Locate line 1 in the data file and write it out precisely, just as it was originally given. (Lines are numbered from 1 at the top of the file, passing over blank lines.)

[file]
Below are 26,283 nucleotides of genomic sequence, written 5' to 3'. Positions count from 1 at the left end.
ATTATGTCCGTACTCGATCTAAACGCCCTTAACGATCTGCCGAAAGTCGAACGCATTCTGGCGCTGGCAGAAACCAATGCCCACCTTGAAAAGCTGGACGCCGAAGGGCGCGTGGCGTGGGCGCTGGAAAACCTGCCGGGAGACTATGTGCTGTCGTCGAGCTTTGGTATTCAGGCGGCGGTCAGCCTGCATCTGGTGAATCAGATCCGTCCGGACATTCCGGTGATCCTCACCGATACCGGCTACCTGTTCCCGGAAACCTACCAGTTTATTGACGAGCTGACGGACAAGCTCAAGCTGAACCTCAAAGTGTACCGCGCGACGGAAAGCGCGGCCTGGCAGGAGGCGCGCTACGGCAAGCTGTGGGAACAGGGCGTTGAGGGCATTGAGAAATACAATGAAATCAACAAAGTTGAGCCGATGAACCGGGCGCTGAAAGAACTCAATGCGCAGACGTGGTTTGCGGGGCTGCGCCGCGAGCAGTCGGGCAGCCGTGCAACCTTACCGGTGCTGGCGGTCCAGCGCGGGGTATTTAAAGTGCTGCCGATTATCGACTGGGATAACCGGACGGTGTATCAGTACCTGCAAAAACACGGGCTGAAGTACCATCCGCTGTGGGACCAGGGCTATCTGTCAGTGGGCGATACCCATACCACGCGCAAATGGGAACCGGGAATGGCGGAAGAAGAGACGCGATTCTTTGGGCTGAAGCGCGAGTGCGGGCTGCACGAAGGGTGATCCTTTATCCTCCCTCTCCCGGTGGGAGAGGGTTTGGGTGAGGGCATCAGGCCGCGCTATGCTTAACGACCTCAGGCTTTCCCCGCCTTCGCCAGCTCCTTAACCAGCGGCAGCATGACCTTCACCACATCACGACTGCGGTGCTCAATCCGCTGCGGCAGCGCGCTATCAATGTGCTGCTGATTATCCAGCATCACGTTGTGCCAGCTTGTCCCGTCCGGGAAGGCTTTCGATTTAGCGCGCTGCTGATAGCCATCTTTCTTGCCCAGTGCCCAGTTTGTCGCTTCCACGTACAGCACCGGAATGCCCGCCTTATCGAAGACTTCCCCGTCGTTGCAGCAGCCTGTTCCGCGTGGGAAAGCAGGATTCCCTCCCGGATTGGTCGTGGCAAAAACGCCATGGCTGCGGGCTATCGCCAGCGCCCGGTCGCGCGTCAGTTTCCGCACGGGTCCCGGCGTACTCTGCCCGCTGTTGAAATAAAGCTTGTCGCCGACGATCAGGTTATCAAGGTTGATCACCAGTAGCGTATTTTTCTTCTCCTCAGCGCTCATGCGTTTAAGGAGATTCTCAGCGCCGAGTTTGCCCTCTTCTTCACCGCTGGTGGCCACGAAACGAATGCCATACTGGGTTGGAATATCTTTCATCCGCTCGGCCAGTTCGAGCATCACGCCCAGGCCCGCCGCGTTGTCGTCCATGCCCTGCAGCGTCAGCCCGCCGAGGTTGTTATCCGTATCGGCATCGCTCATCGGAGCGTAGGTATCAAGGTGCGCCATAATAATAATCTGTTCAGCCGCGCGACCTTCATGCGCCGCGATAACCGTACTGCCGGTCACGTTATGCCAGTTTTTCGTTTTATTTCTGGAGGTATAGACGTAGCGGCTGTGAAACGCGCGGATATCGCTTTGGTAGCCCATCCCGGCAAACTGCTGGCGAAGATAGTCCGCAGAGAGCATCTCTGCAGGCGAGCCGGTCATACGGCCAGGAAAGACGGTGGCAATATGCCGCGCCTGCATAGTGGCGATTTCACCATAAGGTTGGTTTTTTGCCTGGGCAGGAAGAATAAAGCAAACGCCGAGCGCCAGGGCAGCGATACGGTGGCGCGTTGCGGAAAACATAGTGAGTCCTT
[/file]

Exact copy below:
Below are 26,283 nucleotides of genomic sequence, written 5' to 3'. Positions count from 1 at the left end.